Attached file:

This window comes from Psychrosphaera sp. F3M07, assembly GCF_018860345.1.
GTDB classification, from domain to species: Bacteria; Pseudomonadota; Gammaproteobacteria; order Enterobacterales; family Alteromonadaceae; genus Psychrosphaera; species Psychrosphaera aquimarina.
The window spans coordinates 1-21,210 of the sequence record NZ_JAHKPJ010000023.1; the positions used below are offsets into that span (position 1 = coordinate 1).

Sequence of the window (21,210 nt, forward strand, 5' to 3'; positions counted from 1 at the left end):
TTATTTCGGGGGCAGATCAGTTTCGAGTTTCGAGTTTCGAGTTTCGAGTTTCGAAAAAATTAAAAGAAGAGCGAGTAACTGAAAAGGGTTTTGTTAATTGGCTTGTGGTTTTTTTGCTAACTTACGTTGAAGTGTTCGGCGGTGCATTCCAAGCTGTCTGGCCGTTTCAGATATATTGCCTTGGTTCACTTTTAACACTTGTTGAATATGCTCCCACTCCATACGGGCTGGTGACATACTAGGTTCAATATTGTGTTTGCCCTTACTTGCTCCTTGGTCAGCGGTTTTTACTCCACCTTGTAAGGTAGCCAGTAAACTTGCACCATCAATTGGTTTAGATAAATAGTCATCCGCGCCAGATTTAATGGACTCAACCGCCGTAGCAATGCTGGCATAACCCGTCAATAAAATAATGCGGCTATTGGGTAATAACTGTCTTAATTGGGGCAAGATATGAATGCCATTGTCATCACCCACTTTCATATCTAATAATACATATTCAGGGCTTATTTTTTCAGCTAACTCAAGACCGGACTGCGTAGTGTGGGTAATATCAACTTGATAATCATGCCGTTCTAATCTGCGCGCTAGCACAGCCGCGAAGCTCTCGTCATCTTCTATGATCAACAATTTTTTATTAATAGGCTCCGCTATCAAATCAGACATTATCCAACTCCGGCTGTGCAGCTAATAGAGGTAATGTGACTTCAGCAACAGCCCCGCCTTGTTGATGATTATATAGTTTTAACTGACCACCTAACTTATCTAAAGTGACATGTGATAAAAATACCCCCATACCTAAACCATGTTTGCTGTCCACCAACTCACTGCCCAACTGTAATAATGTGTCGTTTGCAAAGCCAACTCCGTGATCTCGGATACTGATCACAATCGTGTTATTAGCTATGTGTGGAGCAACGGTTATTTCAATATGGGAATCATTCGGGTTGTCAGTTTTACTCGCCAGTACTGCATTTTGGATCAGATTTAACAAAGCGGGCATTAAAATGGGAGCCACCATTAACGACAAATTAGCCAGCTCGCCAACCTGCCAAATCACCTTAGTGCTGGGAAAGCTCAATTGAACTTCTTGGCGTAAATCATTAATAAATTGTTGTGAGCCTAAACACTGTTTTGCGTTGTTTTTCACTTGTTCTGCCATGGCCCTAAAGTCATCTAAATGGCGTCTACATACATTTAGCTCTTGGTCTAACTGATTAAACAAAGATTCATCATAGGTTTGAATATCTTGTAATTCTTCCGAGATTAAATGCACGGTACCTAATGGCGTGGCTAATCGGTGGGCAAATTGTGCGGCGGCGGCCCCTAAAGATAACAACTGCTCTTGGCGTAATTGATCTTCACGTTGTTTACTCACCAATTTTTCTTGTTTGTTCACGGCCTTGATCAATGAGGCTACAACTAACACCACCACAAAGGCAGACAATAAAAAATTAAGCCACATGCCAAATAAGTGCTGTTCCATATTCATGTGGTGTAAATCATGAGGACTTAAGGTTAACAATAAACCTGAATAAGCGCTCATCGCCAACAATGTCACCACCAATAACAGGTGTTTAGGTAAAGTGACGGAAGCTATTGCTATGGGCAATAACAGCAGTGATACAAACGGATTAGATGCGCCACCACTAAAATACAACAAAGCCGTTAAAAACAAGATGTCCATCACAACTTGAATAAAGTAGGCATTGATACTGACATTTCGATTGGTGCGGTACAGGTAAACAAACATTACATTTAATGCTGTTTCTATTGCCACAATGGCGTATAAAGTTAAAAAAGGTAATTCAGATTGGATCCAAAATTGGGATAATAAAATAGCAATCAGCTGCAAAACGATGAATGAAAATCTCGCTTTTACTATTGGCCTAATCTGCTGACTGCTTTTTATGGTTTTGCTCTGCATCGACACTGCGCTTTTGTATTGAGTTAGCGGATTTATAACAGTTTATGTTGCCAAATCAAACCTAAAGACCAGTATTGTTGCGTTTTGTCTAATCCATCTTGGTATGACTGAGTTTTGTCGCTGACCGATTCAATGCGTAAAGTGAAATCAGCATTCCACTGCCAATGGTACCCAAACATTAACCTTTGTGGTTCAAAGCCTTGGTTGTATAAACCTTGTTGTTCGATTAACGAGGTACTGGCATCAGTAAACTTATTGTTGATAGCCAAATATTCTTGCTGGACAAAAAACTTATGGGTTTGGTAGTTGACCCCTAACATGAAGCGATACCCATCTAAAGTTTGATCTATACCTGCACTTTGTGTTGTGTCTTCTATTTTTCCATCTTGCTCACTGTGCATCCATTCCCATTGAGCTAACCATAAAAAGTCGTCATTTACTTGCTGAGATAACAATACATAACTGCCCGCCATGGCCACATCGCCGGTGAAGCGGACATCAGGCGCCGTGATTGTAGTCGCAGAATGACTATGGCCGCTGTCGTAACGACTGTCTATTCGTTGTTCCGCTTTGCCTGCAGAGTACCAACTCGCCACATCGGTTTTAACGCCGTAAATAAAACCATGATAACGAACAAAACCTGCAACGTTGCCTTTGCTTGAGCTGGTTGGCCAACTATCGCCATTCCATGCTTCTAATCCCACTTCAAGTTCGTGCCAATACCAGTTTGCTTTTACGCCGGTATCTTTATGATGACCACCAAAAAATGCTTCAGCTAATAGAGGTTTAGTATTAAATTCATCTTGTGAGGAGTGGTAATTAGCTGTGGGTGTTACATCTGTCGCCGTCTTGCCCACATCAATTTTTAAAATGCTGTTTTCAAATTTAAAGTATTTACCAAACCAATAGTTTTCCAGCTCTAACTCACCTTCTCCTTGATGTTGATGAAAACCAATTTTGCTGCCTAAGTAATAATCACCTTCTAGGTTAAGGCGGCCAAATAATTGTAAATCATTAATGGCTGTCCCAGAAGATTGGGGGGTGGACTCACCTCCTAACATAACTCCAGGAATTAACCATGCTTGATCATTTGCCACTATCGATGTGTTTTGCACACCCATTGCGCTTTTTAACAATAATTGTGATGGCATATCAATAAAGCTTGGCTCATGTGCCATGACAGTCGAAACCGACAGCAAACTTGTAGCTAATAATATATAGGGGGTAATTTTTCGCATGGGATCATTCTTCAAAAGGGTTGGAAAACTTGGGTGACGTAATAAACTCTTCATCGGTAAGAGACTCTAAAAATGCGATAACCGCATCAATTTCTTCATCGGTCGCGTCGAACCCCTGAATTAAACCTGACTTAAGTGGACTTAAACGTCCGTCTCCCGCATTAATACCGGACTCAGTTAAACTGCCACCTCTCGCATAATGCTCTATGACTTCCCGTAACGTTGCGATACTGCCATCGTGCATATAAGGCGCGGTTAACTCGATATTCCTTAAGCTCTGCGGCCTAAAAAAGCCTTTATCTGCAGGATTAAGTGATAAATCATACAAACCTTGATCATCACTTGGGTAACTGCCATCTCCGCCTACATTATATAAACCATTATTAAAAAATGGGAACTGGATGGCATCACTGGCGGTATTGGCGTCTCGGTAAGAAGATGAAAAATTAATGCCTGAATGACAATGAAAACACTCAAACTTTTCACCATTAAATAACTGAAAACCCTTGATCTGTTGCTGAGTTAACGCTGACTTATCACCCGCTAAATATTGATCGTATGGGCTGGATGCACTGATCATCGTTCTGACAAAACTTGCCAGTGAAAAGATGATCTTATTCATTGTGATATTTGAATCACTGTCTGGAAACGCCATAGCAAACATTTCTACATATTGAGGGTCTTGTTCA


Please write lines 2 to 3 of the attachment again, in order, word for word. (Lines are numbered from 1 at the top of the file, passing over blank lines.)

GTDB classification, from domain to species: Bacteria; Pseudomonadota; Gammaproteobacteria; order Enterobacterales; family Alteromonadaceae; genus Psychrosphaera; species Psychrosphaera aquimarina.
The window spans coordinates 1-21,210 of the sequence record NZ_JAHKPJ010000023.1; the positions used below are offsets into that span (position 1 = coordinate 1).